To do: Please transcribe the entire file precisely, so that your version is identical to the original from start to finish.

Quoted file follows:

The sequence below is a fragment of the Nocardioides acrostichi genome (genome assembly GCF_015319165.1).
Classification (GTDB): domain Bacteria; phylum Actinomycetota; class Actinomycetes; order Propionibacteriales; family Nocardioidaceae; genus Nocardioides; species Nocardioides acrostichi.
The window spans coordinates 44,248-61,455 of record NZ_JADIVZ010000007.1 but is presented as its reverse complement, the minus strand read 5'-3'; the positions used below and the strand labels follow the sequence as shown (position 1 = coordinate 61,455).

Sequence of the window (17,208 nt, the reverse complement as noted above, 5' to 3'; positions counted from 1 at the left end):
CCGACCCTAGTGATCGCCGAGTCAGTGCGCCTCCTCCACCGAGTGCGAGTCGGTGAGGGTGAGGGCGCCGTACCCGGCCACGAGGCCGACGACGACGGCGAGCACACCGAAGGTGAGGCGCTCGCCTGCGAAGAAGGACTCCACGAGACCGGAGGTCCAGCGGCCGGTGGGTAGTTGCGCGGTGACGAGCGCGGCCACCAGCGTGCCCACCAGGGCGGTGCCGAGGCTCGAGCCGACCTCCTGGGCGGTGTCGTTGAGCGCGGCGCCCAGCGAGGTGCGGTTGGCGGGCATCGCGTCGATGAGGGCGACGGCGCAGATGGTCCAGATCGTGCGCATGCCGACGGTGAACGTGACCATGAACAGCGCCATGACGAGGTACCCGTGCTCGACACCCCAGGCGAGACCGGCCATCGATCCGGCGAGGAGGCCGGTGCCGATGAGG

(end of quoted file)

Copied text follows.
The sequence below is a fragment of the Nocardioides acrostichi genome (genome assembly GCF_015319165.1).
Classification (GTDB): domain Bacteria; phylum Actinomycetota; class Actinomycetes; order Propionibacteriales; family Nocardioidaceae; genus Nocardioides; species Nocardioides acrostichi.
The window spans coordinates 44,248-61,455 of record NZ_JADIVZ010000007.1 but is presented as its reverse complement, the minus strand read 5'-3'; the positions used below and the strand labels follow the sequence as shown (position 1 = coordinate 61,455).

Sequence of the window (17,208 nt, the reverse complement as noted above, 5' to 3'; positions counted from 1 at the left end):
CCGACCCTAGTGATCGCCGAGTCAGTGCGCCTCCTCCACCGAGTGCGAGTCGGTGAGGGTGAGGGCGCCGTACCCGGCCACGAGGCCGACGACGACGGCGAGCACACCGAAGGTGAGGCGCTCGCCTGCGAAGAAGGACTCCACGAGACCGGAGGTCCAGCGGCCGGTGGGTAGTTGCGCGGTGACGAGCGCGGCCACCAGCGTGCCCACCAGGGCGGTGCCGAGGCTCGAGCCGACCTCCTGGGCGGTGTCGTTGAGCGCGGCGCCCAGCGAGGTGCGGTTGGCGGGCATCGCGTCGATGAGGGCGACGGCGCAGATGGTCCAGATCGTGCGCATGCCGACGGTGAACGTGACCATGAACAGCGCCATGACGAGGTACCCGTGCTCGACACCCCAGGCGAGACCGGCCATCGATCCGGCGAGGAGGCCGGTGCCGATGAGG